As you have properly heard already, childbirth is going to be painful. For some the pains are minor and resemble menstrual cramps, while for others the pains are excruciating. For some the pains go over in a breeze and for others again it lasts several days. It might be surprising that labor can differ so much from woman to woman, but that is the case. You will first find out where on the spectrum you are once you go into labor, there is no way of knowing beforehand.
Why does it hurt?
So why these pains? You would have thought that your body would have been perfectly adapted to accommodate childbirth at this point. The pain is mainly coming from your uterus. The uterus is a muscular organ, which contracts strongly to push out your baby, these contractions is what causes the main part of labor pain. How much the contractions hurts depends on a big array of factors; the strength of you contractions (which are at its maximum during labor), if you get Pitocin (a synthetic version of oxytocin), which increases the strength of your contractions, then there is the size of your baby and how it is positioned in you pelvis; if its faces up or down or if it is in breech position, when going in to labor and last of cause the duration of labor.
The contractions will be felt in you abdomen, and sometimes in the complete torso and pelvic area. Aside from the pain from muscle tightening there might by a sensation of pressure on you back, bladder, bowels and perineum, which kind of multiply the pain from the contractions.
When you are experiencing pain, no matter the intensity, how to handle the pain is different for everyone. Everyone have a point at which pain becomes unbearable, this is called the pain threshold. Both the genetics of your body and your life experiences play a role in where your threshold is. Pain is a lot about perception, and if you have been told bad labor-stories and have a lot of fear and anxiety about giving birth, your threshold can become lowered and you will be more prone to succumb to the pain.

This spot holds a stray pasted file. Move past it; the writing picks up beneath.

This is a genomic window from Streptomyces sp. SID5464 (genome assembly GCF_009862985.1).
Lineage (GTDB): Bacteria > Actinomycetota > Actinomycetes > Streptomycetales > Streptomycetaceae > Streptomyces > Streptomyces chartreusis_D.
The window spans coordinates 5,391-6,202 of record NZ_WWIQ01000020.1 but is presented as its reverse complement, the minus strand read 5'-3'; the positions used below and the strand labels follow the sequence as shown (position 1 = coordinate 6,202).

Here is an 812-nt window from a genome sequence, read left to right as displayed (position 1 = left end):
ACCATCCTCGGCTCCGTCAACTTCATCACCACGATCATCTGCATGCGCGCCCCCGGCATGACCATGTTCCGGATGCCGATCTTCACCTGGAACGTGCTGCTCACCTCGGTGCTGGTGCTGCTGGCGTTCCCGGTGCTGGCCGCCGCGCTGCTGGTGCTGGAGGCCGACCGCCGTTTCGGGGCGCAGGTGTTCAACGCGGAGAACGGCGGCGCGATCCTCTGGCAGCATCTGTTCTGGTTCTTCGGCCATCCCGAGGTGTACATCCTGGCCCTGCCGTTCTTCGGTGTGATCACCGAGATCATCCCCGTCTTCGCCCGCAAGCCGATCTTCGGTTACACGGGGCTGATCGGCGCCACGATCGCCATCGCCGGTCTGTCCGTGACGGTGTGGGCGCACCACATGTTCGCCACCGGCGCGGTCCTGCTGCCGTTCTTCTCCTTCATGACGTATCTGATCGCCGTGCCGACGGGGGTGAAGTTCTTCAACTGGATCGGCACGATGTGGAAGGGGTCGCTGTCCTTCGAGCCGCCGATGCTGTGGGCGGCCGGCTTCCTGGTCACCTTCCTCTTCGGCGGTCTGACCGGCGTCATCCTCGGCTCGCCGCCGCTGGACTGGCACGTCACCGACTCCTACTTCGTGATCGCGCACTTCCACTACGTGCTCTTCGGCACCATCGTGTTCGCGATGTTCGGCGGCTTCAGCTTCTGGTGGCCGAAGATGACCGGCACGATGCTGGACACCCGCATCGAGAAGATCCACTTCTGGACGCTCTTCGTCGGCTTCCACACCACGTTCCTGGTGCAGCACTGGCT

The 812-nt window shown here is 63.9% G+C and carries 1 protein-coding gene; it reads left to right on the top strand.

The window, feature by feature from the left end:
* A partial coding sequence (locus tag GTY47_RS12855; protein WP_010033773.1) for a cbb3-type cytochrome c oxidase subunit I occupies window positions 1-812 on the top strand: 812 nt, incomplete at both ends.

If you know that you are a person of low pain tolerance, you should consider finding birth help. One of the things which help the best against painful labor is social support and studies shows that women who get support from a midwife or doula uses less pain medication, have less cesareans and an overall higher happiness about their birth experience.
If pains are still too high, you should consider the options of pain relief from medication. You should consult with your doctor about your options in case you need it. It is better to have that cleared up before being in the situation, where you might not think completely clear and end up doing something you regret.
As a last word to you, congratulations with your little miracle and good luck with going through labor.